We all know hackers target millions of people and companies each year, but we often think, “It won’t happen to me.” Sadly, though, with the massive rise in ransomware attacks this year, combined with the fact that cybercriminals are increasingly going after individuals, the risk of falling victim to a hacker’s work keeps rising.
There are steps you can take to avoid being stunk by an attack, of course, but sometimes no matter how proactive you are, you may still fall foul of a hacker’s plot. If you suddenly find yourself locked out of your computer or receiving a ransom note based on another type of information theft or system crash, ransomware is at work. If this happens, you need to know what to do next.
Disconnect Your Machine
The first thing to do is immediately disconnect your machine from other devices and networks. If your computer is connected to other computers, external drives, or any other gadgets, the ransomware could spread fast via a network connection.
You also need to disconnect from file-syncing services such as Dropbox and Google Drive. The sooner you remove the infected computer from everything else it has been connected to, the better, as this means hackers have less chance to steal or delete more data or lock you out further.
Determine the Type of Ransom
The next step is to determine the type of ransomware you’ve been attacked by. There are three main types. Hopefully, you’ll be dealing with what’s known as “scareware.” This is the least worrisome because it’s fake ransomware, where hackers are just trying to scare you into paying them. Normally you’ll still be able to navigate your system and read most files, although you might have to deal with a few annoying popups.
The second type of ransomware is more of an issue. “Screen lockers” are, as the name suggests, ransomware infections that lock your screen, meaning you can’t get past a ransom note to anything else. Often you’ll see a notice on your screen claiming to be from the police, the IRS, the FBI, or some other government agency. It typically says illegal activity has been detected (such as filing false taxes) and that you must pay a fine to regain access to your computer.
The third type, encrypting ransomware, is particularly dire as it locks you out of your files, photographs, movies, emails, and the like. If you get stung by this kind of attack, it will be almost impossible to regain your files unless the cybercriminals decide to decrypt the information and return your access to you. Unfortunately, many people discover that even if they pay a ransom, this doesn’t guarantee access or the follow-through of decryption. Many hackers take the money and run, not to be heard from again.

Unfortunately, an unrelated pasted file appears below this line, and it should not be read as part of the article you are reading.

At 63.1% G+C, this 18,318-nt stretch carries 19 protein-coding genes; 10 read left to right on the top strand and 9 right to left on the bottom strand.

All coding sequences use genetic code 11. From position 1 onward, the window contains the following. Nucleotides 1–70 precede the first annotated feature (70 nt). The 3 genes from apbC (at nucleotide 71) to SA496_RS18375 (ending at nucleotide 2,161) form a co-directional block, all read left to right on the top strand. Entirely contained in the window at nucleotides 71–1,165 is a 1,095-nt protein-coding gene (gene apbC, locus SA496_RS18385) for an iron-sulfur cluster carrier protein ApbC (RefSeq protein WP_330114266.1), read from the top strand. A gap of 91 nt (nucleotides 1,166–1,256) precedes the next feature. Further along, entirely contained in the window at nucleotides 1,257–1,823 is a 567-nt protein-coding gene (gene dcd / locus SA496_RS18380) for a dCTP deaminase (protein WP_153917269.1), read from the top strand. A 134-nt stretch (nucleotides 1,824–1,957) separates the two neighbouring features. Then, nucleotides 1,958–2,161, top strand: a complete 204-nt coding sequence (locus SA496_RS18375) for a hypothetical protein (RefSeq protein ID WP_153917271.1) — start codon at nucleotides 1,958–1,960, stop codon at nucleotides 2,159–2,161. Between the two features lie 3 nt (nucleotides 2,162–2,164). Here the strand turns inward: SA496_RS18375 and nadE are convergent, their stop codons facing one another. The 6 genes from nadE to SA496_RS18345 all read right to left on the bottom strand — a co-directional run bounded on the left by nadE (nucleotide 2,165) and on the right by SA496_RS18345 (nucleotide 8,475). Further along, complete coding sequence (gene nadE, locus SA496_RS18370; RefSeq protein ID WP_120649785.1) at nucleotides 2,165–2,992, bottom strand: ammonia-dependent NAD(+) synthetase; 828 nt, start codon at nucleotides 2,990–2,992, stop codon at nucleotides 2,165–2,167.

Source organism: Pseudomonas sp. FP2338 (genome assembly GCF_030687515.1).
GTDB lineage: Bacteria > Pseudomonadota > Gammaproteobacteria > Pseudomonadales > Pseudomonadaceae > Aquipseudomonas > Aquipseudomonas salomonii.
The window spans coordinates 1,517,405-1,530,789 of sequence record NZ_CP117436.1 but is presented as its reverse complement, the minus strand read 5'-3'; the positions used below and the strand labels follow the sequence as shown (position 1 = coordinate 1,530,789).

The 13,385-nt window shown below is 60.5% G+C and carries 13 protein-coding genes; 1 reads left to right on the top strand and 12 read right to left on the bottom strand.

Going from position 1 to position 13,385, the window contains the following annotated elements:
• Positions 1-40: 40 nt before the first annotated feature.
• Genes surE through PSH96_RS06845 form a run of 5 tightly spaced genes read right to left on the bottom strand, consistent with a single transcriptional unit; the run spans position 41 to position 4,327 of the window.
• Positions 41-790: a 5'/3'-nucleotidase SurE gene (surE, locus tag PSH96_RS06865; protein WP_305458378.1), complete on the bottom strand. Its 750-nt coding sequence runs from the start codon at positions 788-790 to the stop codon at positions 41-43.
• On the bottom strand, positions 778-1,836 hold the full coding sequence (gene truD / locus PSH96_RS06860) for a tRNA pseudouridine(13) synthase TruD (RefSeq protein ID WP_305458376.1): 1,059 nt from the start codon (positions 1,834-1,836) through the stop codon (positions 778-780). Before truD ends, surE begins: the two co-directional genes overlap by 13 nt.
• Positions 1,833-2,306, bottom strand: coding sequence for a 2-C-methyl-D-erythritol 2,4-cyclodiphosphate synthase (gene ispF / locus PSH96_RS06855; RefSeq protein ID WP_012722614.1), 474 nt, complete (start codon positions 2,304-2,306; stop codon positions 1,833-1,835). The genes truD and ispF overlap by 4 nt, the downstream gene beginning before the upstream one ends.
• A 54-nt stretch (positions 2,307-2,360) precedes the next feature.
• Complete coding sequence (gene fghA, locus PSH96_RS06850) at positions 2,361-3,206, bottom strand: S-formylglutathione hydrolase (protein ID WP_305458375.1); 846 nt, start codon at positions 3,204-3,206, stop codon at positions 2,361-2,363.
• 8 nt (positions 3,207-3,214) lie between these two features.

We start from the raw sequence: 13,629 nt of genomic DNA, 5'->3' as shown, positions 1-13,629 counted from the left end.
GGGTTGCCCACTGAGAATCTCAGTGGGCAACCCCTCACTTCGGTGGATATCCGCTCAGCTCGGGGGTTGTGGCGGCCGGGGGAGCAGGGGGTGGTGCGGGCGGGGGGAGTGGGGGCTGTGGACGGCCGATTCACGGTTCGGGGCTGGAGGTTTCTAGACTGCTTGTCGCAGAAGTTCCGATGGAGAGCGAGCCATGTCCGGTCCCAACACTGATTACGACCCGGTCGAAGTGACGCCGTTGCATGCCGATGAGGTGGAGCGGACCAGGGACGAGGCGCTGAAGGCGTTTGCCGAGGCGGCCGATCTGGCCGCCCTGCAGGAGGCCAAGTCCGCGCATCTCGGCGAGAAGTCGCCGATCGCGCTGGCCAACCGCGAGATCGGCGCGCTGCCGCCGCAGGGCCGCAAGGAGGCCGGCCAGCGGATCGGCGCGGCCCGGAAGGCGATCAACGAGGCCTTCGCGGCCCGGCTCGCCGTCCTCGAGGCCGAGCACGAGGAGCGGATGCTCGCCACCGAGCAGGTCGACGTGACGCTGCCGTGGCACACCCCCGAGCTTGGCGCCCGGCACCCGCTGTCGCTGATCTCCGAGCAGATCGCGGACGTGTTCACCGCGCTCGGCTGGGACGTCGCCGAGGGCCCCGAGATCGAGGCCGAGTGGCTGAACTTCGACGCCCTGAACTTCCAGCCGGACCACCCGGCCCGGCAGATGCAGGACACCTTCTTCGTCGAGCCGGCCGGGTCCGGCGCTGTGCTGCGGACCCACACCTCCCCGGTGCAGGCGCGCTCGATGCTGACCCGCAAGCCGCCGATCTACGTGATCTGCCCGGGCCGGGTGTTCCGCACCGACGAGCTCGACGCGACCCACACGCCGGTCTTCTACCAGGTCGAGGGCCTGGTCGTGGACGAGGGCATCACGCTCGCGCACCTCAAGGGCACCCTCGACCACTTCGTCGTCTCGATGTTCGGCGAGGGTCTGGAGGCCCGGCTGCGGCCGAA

Once you can determine which type of ransomware you’re dealing with and the likely consequences, you can better see how to proceed and whether or not it’s worth responding to or paying the ransom.
Try to Trace the Attack
It’s essential, too, to try to trace the source of the attack. Often ransomware gets onto systems via a dodgy email attachment or through clicking on a virus-laden link. Some other sources include software downloads with malware embedded surreptitiously or when a hacker gets into your system through an internet connection or learning your password. The sooner you discover the source of the ransomware, the quicker you can take measures to deal with it.
Take a Photo
Take a photo of the ransom note or other notification that pops up on your screen. Use a camera or your smartphone to capture the details or, if possible, take a screenshot. Having this file on hand is handy to provide to authorities. Submit a report to the police about the ransomware attack if you want to file an insurance claim. Doing so also assists authorities to keep track of infection rates and spreads, and to compile information on potential perpetrators.
Use Ransomware Removal Software
Next, remove the ransomware if possible. There are many effective ransomware removal tools on the market now. This kind of software cleans ransomware from machines so you can start over. It will not decrypt your files though, so if you plan to pay the ransom do so first before using a removal program, as you don’t want to hurt your chances of having files returned. The removal software will, however, ensure that no new files are locked or deleted.
Try to Recover or Restore Files
If you’ve kept backups of your data, you should be able to restore your files from this source (after first wiping the drive, so no ransomware remains). However, before you take this step, do check to make sure your backups weren’t encrypted or otherwise affected if there was a link between your computer and the external drive.
To investigate, plug a hard drive into another, non-affected machine, or log in to your backup service in the cloud to check on the status of your files.
Ransomware attacks are many and varied, but they all have negative consequences for those affected. However, by taking action ASAP, you should be able to reduce the downsides and get back up and running sooner rather than later.